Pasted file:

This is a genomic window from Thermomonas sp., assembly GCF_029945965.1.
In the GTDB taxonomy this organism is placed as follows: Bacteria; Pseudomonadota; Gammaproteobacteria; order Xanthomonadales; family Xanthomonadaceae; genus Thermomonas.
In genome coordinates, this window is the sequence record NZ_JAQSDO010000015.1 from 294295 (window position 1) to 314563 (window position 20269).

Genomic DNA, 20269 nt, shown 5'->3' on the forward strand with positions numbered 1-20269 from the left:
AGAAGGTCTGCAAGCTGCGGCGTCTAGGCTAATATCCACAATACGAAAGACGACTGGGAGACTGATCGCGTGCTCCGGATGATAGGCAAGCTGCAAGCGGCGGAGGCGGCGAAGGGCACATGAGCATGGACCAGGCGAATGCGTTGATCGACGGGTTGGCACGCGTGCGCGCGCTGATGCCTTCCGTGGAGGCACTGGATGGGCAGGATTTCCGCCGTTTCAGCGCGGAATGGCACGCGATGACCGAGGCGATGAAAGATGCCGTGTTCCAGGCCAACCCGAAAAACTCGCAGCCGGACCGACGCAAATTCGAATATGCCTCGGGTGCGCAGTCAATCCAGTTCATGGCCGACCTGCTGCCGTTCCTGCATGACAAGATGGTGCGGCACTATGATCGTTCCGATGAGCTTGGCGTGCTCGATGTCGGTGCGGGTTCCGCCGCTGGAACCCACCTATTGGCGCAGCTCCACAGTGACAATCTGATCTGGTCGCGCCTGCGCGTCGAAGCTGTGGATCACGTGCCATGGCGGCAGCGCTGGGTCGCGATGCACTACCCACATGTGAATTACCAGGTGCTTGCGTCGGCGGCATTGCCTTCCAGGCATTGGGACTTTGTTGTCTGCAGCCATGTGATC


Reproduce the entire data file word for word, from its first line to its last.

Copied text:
This is a genomic window from Thermomonas sp., assembly GCF_029945965.1.
In the GTDB taxonomy this organism is placed as follows: Bacteria; Pseudomonadota; Gammaproteobacteria; order Xanthomonadales; family Xanthomonadaceae; genus Thermomonas.
In genome coordinates, this window is the sequence record NZ_JAQSDO010000015.1 from 294295 (window position 1) to 314563 (window position 20269).

Genomic DNA, 20269 nt, shown 5'->3' on the forward strand with positions numbered 1-20269 from the left:
AGAAGGTCTGCAAGCTGCGGCGTCTAGGCTAATATCCACAATACGAAAGACGACTGGGAGACTGATCGCGTGCTCCGGATGATAGGCAAGCTGCAAGCGGCGGAGGCGGCGAAGGGCACATGAGCATGGACCAGGCGAATGCGTTGATCGACGGGTTGGCACGCGTGCGCGCGCTGATGCCTTCCGTGGAGGCACTGGATGGGCAGGATTTCCGCCGTTTCAGCGCGGAATGGCACGCGATGACCGAGGCGATGAAAGATGCCGTGTTCCAGGCCAACCCGAAAAACTCGCAGCCGGACCGACGCAAATTCGAATATGCCTCGGGTGCGCAGTCAATCCAGTTCATGGCCGACCTGCTGCCGTTCCTGCATGACAAGATGGTGCGGCACTATGATCGTTCCGATGAGCTTGGCGTGCTCGATGTCGGTGCGGGTTCCGCCGCTGGAACCCACCTATTGGCGCAGCTCCACAGTGACAATCTGATCTGGTCGCGCCTGCGCGTCGAAGCTGTGGATCACGTGCCATGGCGGCAGCGCTGGGTCGCGATGCACTACCCACATGTGAATTACCAGGTGCTTGCGTCGGCGGCATTGCCTTCCAGGCATTGGGACTTTGTTGTCTGCAGCCATGTGATC